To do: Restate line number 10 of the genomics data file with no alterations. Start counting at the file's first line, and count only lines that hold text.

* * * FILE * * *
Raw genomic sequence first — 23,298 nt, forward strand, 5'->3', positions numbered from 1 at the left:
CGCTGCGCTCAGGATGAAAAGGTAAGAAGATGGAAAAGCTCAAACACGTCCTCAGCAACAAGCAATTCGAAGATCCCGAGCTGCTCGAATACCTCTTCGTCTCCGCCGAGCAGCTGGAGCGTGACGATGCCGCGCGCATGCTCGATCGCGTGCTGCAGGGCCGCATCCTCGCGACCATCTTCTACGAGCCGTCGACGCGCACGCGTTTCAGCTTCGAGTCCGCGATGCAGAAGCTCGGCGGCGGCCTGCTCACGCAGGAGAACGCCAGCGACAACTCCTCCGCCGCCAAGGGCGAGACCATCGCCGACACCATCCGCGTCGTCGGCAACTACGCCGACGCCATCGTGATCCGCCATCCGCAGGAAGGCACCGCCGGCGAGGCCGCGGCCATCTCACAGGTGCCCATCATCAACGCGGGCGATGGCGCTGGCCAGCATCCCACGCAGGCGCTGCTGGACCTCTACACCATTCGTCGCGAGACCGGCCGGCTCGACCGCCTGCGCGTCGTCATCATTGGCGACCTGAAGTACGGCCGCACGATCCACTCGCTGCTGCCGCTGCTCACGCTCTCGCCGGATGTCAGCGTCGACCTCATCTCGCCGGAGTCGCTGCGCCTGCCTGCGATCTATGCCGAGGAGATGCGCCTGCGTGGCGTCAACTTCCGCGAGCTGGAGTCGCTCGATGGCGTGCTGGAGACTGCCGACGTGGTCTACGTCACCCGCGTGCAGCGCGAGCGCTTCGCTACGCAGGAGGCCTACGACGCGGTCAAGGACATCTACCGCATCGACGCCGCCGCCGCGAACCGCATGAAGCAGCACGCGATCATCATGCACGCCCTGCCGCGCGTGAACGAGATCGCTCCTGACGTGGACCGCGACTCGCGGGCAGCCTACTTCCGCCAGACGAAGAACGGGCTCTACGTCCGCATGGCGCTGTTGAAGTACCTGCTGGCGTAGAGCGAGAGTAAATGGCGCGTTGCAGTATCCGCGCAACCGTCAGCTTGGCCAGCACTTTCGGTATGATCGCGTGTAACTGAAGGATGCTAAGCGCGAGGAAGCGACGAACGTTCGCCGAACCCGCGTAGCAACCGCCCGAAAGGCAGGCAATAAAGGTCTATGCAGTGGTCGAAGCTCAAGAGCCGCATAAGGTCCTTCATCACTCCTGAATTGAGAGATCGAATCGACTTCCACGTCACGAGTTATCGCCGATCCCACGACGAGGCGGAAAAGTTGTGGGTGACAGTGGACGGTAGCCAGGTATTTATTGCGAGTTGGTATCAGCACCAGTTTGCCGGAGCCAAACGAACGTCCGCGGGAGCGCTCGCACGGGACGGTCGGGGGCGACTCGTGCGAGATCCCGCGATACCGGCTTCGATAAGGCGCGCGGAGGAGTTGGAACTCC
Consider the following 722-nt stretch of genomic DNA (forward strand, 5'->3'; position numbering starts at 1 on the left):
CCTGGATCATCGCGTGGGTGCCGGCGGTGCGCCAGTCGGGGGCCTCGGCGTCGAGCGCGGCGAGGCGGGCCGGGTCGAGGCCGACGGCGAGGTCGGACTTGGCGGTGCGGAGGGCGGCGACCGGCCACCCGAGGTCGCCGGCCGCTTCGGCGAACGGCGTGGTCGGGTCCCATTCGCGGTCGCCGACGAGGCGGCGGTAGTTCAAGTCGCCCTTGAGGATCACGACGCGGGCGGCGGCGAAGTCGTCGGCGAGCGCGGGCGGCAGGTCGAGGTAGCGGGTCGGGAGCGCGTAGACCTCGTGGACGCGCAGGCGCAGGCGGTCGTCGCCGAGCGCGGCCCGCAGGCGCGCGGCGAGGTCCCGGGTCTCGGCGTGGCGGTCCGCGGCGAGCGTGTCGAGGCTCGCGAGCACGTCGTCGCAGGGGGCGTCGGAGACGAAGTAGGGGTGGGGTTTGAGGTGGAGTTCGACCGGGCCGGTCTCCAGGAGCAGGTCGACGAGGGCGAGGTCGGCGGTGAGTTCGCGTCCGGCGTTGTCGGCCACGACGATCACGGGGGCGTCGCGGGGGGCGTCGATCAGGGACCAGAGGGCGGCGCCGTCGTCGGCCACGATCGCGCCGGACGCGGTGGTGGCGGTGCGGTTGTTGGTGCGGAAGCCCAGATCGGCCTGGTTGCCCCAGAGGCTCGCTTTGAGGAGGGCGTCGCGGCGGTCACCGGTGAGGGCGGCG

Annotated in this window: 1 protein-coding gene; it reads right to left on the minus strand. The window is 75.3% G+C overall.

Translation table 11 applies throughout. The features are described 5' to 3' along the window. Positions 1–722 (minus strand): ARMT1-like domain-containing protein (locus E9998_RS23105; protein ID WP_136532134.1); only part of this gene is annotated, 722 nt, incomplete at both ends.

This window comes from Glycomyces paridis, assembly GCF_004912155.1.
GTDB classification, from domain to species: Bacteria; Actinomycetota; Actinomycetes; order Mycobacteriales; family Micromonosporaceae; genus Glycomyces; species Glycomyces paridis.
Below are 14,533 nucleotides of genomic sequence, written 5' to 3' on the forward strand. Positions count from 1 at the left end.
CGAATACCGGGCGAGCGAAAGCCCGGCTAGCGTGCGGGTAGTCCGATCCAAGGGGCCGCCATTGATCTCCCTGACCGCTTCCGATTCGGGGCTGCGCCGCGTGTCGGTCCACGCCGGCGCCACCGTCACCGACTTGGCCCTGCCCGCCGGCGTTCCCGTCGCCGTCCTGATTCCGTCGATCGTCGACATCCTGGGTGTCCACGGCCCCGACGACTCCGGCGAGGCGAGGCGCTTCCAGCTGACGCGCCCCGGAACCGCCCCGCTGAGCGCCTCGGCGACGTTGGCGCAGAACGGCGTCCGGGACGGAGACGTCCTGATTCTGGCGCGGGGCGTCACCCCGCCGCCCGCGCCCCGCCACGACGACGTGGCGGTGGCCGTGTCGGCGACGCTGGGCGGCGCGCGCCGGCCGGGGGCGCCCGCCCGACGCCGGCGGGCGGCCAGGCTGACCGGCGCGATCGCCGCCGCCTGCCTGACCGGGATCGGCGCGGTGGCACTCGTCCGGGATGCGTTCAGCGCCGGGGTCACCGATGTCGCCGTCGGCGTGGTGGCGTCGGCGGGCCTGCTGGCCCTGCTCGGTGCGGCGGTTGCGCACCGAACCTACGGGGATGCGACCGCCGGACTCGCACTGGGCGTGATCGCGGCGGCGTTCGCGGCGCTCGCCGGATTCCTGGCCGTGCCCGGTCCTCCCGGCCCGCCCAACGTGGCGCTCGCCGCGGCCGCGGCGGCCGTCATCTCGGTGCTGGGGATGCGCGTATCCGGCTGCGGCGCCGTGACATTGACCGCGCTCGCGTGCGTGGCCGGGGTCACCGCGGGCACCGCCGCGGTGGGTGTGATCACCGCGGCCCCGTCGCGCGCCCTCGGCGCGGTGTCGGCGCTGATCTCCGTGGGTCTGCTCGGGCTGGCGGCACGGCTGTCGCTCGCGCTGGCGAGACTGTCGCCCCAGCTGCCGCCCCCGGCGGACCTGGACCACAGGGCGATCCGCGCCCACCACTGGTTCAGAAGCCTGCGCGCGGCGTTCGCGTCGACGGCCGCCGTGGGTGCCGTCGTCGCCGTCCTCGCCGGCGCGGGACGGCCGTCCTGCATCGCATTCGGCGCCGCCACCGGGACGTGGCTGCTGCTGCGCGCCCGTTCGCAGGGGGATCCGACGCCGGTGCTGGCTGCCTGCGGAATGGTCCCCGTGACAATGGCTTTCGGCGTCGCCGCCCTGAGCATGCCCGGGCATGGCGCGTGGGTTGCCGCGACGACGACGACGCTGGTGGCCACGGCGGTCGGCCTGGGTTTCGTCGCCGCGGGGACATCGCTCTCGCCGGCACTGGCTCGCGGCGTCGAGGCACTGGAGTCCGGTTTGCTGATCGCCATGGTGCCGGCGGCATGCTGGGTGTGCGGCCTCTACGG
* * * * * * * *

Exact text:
CGAATACCGGGCGAGCGAAAGCCCGGCTAGCGTGCGGGTAGTCCGATCCAAGGGGCCGCCATTGATCTCCCTGACCGCTTCCGATTCGGGGCTGCGCCGCGTGTCGGTCCACGCCGGCGCCACCGTCACCGACTTGGCCCTGCCCGCCGGCGTTCCCGTCGCCGTCCTGATTCCGTCGATCGTCGACATCCTGGGTGTCCACGGCCCCGACGACTCCGGCGAGGCGAGGCGCTTCCAGCTGACGCGCCCCGGAACCGCCCCGCTGAGCGCCTCGGCGACGTTGGCGCAGAACGGCGTCCGGGACGGAGACGTCCTGATTCTGGCGCGGGGCGTCACCCCGCCGCCCGCGCCCCGCCACGACGACGTGGCGGTGGCCGTGTCGGCGACGCTGGGCGGCGCGCGCCGGCCGGGGGCGCCCGCCCGACGCCGGCGGGCGGCCAGGCTGACCGGCGCGATCGCCGCCGCCTGCCTGACCGGGATCGGCGCGGTGGCACTCGTCCGGGATGCGTTCAGCGCCGGGGTCACCGATGTCGCCGTCGGCGTGGTGGCGTCGGCGGGCCTGCTGGCCCTGCTCGGTGCGGCGGTTGCGCACCGAACCTACGGGGATGCGACCGCCGGACTCGCACTGGGCGTGATCGCGGCGGCGTTCGCGGCGCTCGCCGGATTCCTGGCCGTGCCCGGTCCTCCCGGCCCGCCCAACGTGGCGCTCGCCGCGGCCGCGGCGGCCGTCATCTCGGTGCTGGGGATGCGCGTATCCGGCTGCGGCGCCGTGACATTGACCGCGCTCGCGTGCGTGGCCGGGGTCACCGCGGGCACCGCCGCGGTGGGTGTGATCACCGCGGCCCCGTCGCGCGCCCTCGGCGCGGTGTCGGCGCTGATCTCCGTGGGTCTGCTCGGGCTGGCGGCACGGCTGTCGCTCGCGCTGGCGAGACTGTCGCCCCAGCTGCCGCCCCCGGCGGACCTGGACCACAGGGCGATCCGCGCCCACCACTGGTTCAGAAGCCTGCGCGCGGCGTTCGCGTCGACGGCCGCCGTGGGTGCCGTCGTCGCCGTCCTCGCCGGCGCGGGACGGCCGTCCTGCATCGCATTCGGCGCCGCCACCGGGACGTGGCTGCTGCTGCGCGCCCGTTCGCAGGGGGATCCGACGCCGGTGCTGGCTGCCTGCGGAATGGTCCCCGTGACAATGGCTTTCGGCGTCGCCGCCCTGAGCATGCCCGGGCATGGCGCGTGGGTTGCCGCGACGACGACGACGCTGGTGGCCACGGCGGTCGGCCTGGGTTTCGTCGCCGCGGGGACATCGCTCTCGCCGGCACTGGCTCGCGGCGTCGAGGCACTGGAGTCCGGTTTGCTGATCGCCATGGTGCCGGCGGCATGCTGGGTGTGCGGCCTCTACGG